Ambassador: Hungary appreciates Azerbaijan's economic potential
Azerbaijan, Baku, Oct. 17 / Trend E. Ismayilov /
Hungary appreciates Azerbaijan's opportunities in terms of energy security in the region, both within the European Union and at the level of bilateral relations, Azerbaijani Ambassador to Hungary Vilayat Guliyev said in an interview with Trend on Monday.
"As other EU countries, Hungary is interested in the diversification of energy supplies. From this point of view, Budapest seriously considers Azerbaijan's potential."
In particular, the country is one of the parties involved in the Azerbaijan-Georgia-Romania Interconnector (AGRI) project based on the Azerbaijani liquefied gas supplies through the Black Sea coast of Georgia to Romania.
The capacity of the AGRI Project is considered in three variants - 2 billion cubic meters of gas per year, 5 billion cubic meters and 8 billion cubic meters. According to preliminary data, depending on the project capacity, its costs will vary from 1.2 billion to 4.5 billion euros.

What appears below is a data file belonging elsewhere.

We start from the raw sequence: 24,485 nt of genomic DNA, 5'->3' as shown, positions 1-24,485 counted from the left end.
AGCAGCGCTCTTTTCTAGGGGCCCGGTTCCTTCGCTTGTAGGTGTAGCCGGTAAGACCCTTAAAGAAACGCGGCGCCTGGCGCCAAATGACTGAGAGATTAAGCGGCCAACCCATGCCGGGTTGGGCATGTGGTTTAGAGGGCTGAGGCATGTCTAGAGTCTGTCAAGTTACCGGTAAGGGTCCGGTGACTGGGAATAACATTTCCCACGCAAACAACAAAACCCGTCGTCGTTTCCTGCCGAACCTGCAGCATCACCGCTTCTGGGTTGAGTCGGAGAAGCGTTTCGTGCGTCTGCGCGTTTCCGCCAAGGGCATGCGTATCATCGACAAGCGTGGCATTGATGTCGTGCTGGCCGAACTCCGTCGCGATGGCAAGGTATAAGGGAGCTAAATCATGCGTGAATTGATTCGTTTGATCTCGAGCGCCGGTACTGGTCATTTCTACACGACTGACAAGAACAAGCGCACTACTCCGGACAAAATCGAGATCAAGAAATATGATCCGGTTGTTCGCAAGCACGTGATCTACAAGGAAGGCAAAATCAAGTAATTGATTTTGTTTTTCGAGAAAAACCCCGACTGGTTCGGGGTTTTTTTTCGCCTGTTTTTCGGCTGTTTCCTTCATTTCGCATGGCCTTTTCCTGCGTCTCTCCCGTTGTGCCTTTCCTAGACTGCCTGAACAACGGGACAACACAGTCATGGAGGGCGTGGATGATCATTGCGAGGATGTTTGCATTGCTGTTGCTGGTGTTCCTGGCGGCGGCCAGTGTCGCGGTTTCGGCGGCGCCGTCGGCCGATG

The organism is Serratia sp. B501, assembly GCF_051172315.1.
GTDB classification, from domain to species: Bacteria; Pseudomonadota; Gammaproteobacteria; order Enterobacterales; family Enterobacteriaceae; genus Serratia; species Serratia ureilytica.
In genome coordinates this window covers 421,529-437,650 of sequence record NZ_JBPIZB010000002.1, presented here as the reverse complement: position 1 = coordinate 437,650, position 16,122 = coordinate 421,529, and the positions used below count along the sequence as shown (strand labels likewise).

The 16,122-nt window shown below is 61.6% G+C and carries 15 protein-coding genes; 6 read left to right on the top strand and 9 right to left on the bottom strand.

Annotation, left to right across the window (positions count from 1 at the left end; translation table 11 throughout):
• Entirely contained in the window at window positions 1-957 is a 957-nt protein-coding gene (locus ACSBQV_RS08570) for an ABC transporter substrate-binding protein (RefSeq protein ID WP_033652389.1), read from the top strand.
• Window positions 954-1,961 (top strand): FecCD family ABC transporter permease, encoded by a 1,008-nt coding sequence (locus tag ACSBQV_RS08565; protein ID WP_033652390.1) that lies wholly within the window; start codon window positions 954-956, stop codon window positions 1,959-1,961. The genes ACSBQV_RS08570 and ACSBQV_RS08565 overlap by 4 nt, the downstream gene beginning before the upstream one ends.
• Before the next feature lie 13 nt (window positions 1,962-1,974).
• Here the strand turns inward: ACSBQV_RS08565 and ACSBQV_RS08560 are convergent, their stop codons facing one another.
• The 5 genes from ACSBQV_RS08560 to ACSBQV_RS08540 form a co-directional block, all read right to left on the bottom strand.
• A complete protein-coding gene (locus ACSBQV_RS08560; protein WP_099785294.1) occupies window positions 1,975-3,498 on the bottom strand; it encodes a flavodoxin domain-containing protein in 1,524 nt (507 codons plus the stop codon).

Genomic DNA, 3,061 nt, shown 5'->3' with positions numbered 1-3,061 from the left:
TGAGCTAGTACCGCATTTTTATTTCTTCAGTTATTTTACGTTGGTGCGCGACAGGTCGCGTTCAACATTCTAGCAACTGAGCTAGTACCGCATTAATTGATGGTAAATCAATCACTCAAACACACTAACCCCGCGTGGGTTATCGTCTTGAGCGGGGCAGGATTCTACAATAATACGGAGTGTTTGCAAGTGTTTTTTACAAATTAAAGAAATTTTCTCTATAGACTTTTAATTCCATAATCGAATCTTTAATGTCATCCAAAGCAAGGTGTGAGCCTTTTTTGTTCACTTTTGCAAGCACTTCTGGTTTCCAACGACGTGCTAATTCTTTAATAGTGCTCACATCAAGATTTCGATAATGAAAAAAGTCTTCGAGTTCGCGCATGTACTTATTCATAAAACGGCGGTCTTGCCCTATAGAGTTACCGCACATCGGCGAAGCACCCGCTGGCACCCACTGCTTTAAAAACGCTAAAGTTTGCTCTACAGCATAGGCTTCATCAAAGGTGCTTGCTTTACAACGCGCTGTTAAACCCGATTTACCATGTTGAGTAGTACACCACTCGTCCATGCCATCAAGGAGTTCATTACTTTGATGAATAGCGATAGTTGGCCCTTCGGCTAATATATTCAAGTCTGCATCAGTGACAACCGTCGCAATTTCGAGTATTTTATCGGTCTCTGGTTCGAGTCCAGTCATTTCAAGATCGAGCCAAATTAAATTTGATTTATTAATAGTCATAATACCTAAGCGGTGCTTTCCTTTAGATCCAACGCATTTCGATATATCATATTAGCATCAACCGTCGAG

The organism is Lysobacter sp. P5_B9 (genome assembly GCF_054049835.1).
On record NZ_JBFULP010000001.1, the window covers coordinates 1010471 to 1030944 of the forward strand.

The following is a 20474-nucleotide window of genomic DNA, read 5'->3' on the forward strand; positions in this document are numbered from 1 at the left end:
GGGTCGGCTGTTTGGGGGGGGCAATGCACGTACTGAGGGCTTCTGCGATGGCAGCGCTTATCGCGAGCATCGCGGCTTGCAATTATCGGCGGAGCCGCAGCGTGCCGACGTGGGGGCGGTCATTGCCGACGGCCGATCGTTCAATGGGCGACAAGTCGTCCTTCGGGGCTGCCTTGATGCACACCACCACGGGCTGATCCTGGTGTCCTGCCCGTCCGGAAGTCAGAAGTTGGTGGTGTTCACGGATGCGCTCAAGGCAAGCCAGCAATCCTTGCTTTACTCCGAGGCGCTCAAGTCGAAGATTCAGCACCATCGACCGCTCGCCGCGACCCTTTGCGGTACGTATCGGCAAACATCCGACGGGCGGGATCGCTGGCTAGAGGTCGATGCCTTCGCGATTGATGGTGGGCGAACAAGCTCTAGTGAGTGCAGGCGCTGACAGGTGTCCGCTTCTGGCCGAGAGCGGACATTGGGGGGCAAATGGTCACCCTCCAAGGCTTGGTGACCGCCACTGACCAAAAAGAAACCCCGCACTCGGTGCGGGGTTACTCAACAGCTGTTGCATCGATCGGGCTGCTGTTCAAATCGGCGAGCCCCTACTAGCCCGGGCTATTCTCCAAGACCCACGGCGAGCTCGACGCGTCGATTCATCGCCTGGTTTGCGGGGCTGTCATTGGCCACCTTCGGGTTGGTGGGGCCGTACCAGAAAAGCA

The AGRI project envisages transporting Azerbaijani gas via pipelines to the Black Sea coast of Georgia, where the gas will be liquefied at a special terminal. The gas will then be delivered to a terminal at the Romanian port of Constanta via tankers.
Hungary shows great interest in the Nabucco pipeline project designed to diversify sources and routes of gas supplies to Europe.
"Of course, Hungary is among the countries wishing Azerbaijan's joining the Nabucco project," he said. "At present, Hungary is represented by MOL company in the Nabucco consortium."
Nabucco gas pipeline project is designed to supply gas from the Caspian region and Middle East to the EU. Participants of the project are Austrian OMV, Hungarian MOL, Bulgarian Bulgargaz, Romanian Transgaz, Turkish Botas and German RWE companies. Each of participants has equal share to the amount of 16.67 percent. Construction of gas pipeline is planned to be launched in 2013, the first supplies - in 2017. Maximal capacity of the pipeline will hit 31 billion cubic meters per year.